This week’s top story picks from the Kentik team.

This week the NSA officially blamed North Korea for the WannaCry ransomware attacks. A Virginia school got creative to keep its students on fast broadband. Ericsson predicts a 5G user spike. The tabs versus spaces programmer debate continues. And the Kentik team advises on avoiding AWS downtime and offers skills for DevOps engineers to know.

Here are those stories and more:

  • NSA Blames North Korea For WannaCry Ransomware (The Verge)
    The U.S. National Security Agency said it has “moderate confidence” that WannaCry, the name of the ransomware that took down thousands of computers, came from North Korean hackers.
  • Know Your AWS Downtime Limits (TechTarget)
    “For many AWS customers, the reality is that most will tolerate some downtime almost fatalistically,” Kentik Co-founder and CEO Avi Freedman told TechTarget in this article on boosting uptime. “Zero downtime is achievable, but only with investment in architecture and layered or multi-vendor solutions.”
  • Tapping Secret Spectrum to Give Kids Fast Broadband (Wired)
    “About five million households with school-aged children are mired in the so-called homework gap, because they can’t afford broadband or they live in underserved rural areas,” the article cites from Pew Research Center. Monticello High School in Albemarle County, Virginia doesn’t want that stat to slow its students education, so it got creative.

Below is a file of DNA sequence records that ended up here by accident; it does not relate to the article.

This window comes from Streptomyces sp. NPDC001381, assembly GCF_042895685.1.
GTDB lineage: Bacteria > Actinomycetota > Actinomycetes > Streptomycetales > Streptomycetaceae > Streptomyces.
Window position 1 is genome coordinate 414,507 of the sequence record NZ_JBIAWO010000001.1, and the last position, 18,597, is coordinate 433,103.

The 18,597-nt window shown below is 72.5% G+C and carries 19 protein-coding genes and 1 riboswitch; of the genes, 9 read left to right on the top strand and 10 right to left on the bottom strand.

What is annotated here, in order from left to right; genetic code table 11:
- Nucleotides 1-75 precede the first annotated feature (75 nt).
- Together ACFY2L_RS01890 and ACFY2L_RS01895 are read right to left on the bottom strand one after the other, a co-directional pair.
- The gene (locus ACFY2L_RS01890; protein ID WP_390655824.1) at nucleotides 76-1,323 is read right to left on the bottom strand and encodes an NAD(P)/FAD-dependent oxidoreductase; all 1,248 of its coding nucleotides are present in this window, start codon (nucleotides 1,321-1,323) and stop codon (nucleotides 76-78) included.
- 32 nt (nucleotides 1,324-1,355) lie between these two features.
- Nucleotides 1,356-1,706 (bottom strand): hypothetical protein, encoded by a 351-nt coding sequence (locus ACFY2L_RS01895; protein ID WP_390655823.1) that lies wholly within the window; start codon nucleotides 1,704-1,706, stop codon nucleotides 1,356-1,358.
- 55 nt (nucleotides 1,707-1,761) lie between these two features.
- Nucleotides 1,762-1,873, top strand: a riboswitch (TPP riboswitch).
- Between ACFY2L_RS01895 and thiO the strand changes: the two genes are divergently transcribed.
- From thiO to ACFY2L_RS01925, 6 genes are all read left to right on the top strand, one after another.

• Ericsson Eyes Half a Billion 5G Users by 2022 (Light Reading)
    Ericsson predicts there will be more than half a billion 5G customers by the end of 2022. According to Light Reading, Ericsson attributes this spike to the momentum behind the technology and the industry’s decision to “fast track its standardization.”
  • ISP Startup Targets Disruption in US Suburbs (Light Reading)
    “In an ISP industry that is dominated by a handful of players, the chances for Common Networks to succeed are slim,” reports Light Reading. However, the startup is targeting suburban markets and believes “it can exploit a customer niche in areas that won’t attract the same fiber investments as larger, denser cities.”
  • Tabs or Spaces? Developer Survey Reveals Where Programmers Make More Money (Ars Technica)
    The tabs or spaces debate continues for developers. But Stack Overflow’s annual survey says developers using spaces make more money. Ars Technica jokes that the latest survey includes “lots of bad news.”
  • 10 Skills Every DevOps Engineer Needs for Success (TechRepublic)
    Network awareness is one of the key skills DevOps engineers need to be success, according to Kentik’s VP of Strategic Alliances Jim Frey in this TechRepublic article. Why? Jim advises, “The end objective of any DevOps project is to successfully deliver an application to the end user who will consume it. That involves the network,” Frey said. “My advice for DevOps engineers is to ignore the network at your peril. A good DevOps engineer will recognize that you have to account for the network in your design, your planning and your testing.”

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